A Season of Joy, A Season of Suffering

Joy. We are about to enter a Season of Joy known as Christmastide. Advent has warmed our hearts with eager anticipation. Now, the birth of Emmanuel, “God With Us”, is nigh. The insatiable hunger of generations of prophets and peoples is about to be fulfilled in the form of a precious and trembling baby boy resting in a feed trough. It is an entry into History with such a poignancy that it irrefutably proves that our God is a poet. A sweet, sweet Poet. And yet, something is not quite right. In this season of awe – a time of immeasurable wonder and joy – there must be a reason I feel a touch unsettled. Perhaps it is that even in this idyllic scene of the Christ-child arriving surrounded by a loving yet motley crew is the grim foreshadowing of Good Friday. In the midst of the candles and carols, the food and the fellowship, it is essential that we take time to wrestle with the simple, yet profound question, “What did Christ’s entry into History truly mean?”. Well, if you’ll indulge me for a moment…

Beginning in the late summer of 1940, Great Britain was enshrouded in darkness. Adolf Hitler and his Nazi juggernaut had brutalized and occupied one free European country after another. It was now Great Britain’s turn. In advance of a proposed Nazi invasion, the German Air Force (Luftwaffe) relentlessly bombed British cities, air strips and manufacturing plants in advance of a proposed Nazi invasion (for more on “The Few” who miraculously repelled the Nazi onslaught, please see my previous post here). During this time of trial the jowly and determined British Prime Minister, Winston Churchill, was defiant. The British people, he reminded in passionate speeches, are made of stern stuff and are resolved to live full and free or die to secure their dignified liberty. But this rhetoric was not empty. It was informed by firsthand experience with the ravages that the Nazi war machine would deliver.

After the wicked destruction wrought by Luftwaffe bombers, Winston Churchill made a point of visiting the bombed-out sites. Trudging through treacherous and smoking ruins, this man symbolizing rock-jawed hope and defiance would be mobbed by suffering well-wishers. Cries would erupt,

“Good old Winnie! We thought you’d come and see us!”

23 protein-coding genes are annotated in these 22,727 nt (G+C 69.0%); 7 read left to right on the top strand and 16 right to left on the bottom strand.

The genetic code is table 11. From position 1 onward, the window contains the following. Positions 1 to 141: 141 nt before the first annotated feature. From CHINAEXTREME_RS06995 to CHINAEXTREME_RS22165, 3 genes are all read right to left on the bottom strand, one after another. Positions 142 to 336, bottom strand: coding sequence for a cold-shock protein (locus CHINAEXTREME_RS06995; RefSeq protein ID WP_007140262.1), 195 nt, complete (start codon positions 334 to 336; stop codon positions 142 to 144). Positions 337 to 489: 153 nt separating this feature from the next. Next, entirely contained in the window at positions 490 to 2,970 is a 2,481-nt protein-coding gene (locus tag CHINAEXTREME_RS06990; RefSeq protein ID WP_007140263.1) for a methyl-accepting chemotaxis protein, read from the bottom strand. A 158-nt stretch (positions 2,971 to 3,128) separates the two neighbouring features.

&

“Stick it, Winnie! We can take it!” 

 Especially moving was Simon Schama’s description of Churchill in the eyes of the broken,

“When the prime minister toured the scorched and shattered remains of Bristol after a particularly hellish air raid in April 1941, a woman who had lost everything and was awash with raging tears, on seeing the jowly face and cigar, stopped crying and waved her hanky, shouting herself hoarse, ‘Hooray, hooray!’”. 

Overwhelmed at times by the Phoenix-like spirit of a people so crushed, Churchill was often moved to silence and tears. And from these experiences, his message emerged. The fierce, eloquent defiance of tyranny and the unshakeable advocacy for the dignity of man were, after all, borne of anguish. In coming to the burnt shells of community after community, Churchill had come to be with his people. He had come to suffer with them.

Now, while I greatly admire Churchill, I assure you that I am not lobbying for his equality with the Almighty. But perhaps a small, anecdotal parallel can be made. During Christmas, I think it is God’s willingness to enter into History that gives me a grateful, yet somewhat anguished pause. It is an act of utterly incomprehensible love. However, the Beauty in the moment of His arrival is also tinged with anticipation of the suffering to come. I imagine that deep in the eyes and hearts of shepherds and magi, Mary and Joseph was a love so great for this Strange Yet Glorious One and yet a penetrating ache for the unknown suffering that humanity was capable of inflicting on Him. It would, after all, be the old and devout Simeon who would put this into words when he assured Mary, days into her motherhood, that a sword would pierce her soul.

Yes, for me there is a paradoxical pain that accompanies the joy of Christmas. For in becoming One of us, God decided to walk among the burnt shells of community after community, to be moved by a crushed people to silence and tears, and to speak lovingly yet fiercely against Tyranny and in advocacy for the Dignity of man. For this babe, this sweet, vulnerable babe had come to be with His people. He had come to suffer with us. He has come to suffer for us. It is a redemptive, liberating suffering that promises us joy. Indeed. A sweet, unparalleled Joy to the World.

 

 

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  • R Worner

    An excellent, poignant parallel. I’m struck by the “hope” and “joy” that Winnie and our Savior inspired in the masses of people who had so little about which to be hopeful and joyful. I’m also struck by that fact that God chose a setting for our Savior’s birth that signaled to the masses, “In case you think you are too lowly, too sinful to be worthy of being loved and cherished by your Saviour, think on the place of his birth. . . a barn filled with animals and the presence and smell of dung.” Hard to imagine a more “lowly” beginning than that. And, yet, there was “joy.”

  • http://www.ewccblog.com/ Brian Bram

    Nice post! I’ve often thought about the expectations of the people of antiquity. I hear a lot about the expectation of a coming King who would conquer the oppressors. However, I wonder if there was a remnant, like Churchill and his remnant of European opposers who saw the deeper evil of the Nazi regime, who saw the deeper meaning of Isaiah and his suffering servant.


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